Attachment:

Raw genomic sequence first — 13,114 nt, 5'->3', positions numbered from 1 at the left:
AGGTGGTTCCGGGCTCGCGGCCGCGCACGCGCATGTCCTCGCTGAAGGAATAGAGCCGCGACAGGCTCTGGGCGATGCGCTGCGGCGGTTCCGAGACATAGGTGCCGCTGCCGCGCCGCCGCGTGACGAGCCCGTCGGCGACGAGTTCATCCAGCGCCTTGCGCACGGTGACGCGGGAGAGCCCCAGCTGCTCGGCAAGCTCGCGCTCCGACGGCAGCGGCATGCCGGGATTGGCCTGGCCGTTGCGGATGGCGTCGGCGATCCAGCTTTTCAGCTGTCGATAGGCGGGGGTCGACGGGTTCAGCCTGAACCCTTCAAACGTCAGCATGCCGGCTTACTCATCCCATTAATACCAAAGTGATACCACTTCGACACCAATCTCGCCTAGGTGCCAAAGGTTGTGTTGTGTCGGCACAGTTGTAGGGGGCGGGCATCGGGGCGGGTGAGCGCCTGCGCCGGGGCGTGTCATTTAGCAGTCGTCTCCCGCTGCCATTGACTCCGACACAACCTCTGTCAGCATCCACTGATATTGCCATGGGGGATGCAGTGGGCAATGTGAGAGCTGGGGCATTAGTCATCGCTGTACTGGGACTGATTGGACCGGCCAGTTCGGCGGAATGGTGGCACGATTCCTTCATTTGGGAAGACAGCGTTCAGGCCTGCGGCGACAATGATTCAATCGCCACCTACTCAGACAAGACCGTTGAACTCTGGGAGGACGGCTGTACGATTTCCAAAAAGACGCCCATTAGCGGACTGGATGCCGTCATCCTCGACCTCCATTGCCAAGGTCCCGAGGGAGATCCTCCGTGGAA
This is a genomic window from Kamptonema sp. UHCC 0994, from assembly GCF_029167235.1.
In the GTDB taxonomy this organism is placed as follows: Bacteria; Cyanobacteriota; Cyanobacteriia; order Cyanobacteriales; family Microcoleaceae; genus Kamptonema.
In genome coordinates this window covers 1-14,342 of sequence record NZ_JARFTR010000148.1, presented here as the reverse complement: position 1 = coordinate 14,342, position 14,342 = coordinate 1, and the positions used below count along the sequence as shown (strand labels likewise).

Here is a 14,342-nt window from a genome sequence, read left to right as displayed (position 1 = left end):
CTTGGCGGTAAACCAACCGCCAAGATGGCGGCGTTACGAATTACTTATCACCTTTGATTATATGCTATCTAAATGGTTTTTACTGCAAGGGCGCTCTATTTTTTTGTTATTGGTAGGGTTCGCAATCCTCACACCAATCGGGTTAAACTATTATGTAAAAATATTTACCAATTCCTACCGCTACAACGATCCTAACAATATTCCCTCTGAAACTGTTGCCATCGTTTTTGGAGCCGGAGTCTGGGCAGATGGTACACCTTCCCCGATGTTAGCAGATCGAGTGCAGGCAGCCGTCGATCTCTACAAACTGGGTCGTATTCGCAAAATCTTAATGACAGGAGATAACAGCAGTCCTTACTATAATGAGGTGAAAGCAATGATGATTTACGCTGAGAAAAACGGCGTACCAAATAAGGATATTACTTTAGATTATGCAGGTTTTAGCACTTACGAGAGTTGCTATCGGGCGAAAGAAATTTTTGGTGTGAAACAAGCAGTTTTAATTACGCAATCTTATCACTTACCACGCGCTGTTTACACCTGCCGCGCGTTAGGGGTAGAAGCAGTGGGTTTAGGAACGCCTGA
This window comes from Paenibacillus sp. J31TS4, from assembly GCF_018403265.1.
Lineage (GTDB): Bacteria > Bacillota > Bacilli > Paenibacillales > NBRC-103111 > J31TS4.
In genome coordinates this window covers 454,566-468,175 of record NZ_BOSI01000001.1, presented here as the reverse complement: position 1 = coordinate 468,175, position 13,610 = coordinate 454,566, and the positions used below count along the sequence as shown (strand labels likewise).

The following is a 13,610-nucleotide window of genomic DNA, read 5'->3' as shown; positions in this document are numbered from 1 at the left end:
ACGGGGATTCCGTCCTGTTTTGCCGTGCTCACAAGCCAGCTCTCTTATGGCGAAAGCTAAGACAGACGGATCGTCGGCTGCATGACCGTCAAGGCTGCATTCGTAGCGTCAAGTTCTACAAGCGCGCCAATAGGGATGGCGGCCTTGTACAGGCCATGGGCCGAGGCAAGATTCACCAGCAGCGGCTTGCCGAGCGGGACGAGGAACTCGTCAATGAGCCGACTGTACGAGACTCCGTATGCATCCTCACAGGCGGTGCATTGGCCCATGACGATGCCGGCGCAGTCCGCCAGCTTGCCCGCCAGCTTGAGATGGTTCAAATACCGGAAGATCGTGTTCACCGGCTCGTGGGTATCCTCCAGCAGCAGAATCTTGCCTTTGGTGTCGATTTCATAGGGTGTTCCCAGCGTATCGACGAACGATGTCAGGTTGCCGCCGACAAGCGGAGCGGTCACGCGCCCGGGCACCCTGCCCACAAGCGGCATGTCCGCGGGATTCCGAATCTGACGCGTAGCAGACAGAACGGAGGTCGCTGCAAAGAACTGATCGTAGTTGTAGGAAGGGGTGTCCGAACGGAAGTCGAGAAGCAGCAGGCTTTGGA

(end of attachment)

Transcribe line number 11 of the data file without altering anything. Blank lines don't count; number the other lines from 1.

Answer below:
The following is a 13,610-nucleotide window of genomic DNA, read 5'->3' as shown; positions in this document are numbered from 1 at the left end: